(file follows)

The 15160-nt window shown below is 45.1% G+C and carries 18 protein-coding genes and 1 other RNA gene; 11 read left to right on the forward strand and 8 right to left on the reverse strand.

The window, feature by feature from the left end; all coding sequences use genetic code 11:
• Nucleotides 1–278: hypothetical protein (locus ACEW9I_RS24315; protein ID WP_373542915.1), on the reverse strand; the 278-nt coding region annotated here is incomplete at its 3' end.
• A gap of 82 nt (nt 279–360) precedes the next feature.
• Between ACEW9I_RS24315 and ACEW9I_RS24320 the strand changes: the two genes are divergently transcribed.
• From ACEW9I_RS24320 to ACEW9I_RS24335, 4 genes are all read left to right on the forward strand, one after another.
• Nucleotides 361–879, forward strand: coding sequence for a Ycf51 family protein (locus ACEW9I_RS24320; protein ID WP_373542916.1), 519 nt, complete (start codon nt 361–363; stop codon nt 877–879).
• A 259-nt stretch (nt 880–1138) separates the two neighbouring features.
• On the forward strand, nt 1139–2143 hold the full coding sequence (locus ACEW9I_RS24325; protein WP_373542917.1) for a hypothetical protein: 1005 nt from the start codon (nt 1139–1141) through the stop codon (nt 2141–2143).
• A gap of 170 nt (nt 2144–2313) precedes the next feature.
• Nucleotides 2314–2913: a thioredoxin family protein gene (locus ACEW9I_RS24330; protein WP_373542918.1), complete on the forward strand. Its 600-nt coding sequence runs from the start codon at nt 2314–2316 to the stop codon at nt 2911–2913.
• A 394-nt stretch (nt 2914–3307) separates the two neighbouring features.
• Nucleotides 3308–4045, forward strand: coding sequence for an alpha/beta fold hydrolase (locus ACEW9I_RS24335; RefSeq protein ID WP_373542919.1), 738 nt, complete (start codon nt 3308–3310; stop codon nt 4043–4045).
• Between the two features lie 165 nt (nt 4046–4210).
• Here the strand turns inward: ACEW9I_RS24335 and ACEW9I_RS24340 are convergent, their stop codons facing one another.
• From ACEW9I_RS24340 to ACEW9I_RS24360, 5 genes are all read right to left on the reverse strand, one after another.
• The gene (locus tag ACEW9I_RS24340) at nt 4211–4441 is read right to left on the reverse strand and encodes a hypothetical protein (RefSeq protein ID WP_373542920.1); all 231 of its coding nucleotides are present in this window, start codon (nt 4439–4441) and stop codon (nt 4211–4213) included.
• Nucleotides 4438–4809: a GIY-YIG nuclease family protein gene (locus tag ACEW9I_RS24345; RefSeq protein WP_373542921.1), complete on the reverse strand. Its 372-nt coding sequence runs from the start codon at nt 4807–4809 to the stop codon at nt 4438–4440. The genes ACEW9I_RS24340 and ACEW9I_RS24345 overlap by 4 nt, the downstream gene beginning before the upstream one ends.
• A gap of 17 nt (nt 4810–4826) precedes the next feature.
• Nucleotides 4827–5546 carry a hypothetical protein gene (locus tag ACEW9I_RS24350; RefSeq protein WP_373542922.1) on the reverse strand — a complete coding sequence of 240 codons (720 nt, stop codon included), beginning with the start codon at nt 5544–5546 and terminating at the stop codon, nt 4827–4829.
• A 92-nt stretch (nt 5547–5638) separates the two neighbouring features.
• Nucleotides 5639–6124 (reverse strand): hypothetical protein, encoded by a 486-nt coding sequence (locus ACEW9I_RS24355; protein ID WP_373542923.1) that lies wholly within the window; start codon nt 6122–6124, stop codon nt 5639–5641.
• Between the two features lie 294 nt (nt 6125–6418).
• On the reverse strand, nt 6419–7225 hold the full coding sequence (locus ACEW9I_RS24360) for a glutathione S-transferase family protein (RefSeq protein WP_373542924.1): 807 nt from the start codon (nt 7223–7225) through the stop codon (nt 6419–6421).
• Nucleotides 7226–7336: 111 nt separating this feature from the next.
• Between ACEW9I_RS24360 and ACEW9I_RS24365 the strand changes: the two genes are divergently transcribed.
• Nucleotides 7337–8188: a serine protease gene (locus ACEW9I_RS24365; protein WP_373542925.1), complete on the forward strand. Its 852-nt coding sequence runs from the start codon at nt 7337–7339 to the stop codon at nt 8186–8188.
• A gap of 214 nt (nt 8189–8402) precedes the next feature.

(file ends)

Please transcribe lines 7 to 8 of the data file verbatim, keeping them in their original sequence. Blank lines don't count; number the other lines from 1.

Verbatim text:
• Nucleotides 361–879, forward strand: coding sequence for a Ycf51 family protein (locus ACEW9I_RS24320; protein ID WP_373542916.1), 519 nt, complete (start codon nt 361–363; stop codon nt 877–879).
• A 259-nt stretch (nt 880–1138) separates the two neighbouring features.